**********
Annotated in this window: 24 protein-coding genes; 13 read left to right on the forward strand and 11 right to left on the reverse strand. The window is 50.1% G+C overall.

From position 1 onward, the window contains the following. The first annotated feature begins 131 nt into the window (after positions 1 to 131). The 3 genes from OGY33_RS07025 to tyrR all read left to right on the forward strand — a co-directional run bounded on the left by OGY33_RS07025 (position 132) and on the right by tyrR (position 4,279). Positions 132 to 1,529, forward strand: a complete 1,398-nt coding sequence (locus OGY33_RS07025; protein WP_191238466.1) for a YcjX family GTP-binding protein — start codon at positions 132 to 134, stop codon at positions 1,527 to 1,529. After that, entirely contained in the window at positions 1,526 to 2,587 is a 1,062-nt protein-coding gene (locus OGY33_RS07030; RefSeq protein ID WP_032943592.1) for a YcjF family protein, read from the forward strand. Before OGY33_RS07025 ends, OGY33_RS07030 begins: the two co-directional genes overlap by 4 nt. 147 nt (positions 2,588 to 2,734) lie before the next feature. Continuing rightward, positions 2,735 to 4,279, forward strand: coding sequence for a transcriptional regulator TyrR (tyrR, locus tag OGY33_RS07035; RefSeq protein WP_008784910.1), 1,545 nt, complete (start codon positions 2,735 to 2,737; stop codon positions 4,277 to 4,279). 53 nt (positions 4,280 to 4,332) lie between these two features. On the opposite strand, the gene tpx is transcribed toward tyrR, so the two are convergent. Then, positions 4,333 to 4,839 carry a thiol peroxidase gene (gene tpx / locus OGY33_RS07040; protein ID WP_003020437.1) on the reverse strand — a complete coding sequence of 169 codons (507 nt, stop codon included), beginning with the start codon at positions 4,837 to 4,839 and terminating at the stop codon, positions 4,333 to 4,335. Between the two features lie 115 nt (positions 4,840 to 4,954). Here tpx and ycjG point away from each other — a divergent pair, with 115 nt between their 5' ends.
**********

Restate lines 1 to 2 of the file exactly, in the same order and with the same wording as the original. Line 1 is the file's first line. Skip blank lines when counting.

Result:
Annotated in this window: 24 protein-coding genes; 13 read left to right on the forward strand and 11 right to left on the reverse strand. The window is 50.1% G+C overall.

From position 1 onward, the window contains the following. The first annotated feature begins 131 nt into the window (after positions 1 to 131). The 3 genes from OGY33_RS07025 to tyrR all read left to right on the forward strand — a co-directional run bounded on the left by OGY33_RS07025 (position 132) and on the right by tyrR (position 4,279). Positions 132 to 1,529, forward strand: a complete 1,398-nt coding sequence (locus OGY33_RS07025; protein WP_191238466.1) for a YcjX family GTP-binding protein — start codon at positions 132 to 134, stop codon at positions 1,527 to 1,529. After that, entirely contained in the window at positions 1,526 to 2,587 is a 1,062-nt protein-coding gene (locus OGY33_RS07030; RefSeq protein ID WP_032943592.1) for a YcjF family protein, read from the forward strand. Before OGY33_RS07025 ends, OGY33_RS07030 begins: the two co-directional genes overlap by 4 nt. 147 nt (positions 2,588 to 2,734) lie before the next feature. Continuing rightward, positions 2,735 to 4,279, forward strand: coding sequence for a transcriptional regulator TyrR (tyrR, locus tag OGY33_RS07035; RefSeq protein WP_008784910.1), 1,545 nt, complete (start codon positions 2,735 to 2,737; stop codon positions 4,277 to 4,279). 53 nt (positions 4,280 to 4,332) lie between these two features. On the opposite strand, the gene tpx is transcribed toward tyrR, so the two are convergent. Then, positions 4,333 to 4,839 carry a thiol peroxidase gene (gene tpx / locus OGY33_RS07040; protein ID WP_003020437.1) on the reverse strand — a complete coding sequence of 169 codons (507 nt, stop codon included), beginning with the start codon at positions 4,837 to 4,839 and terminating at the stop codon, positions 4,333 to 4,335. Between the two features lie 115 nt (positions 4,840 to 4,954). Here tpx and ycjG point away from each other — a divergent pair, with 115 nt between their 5' ends.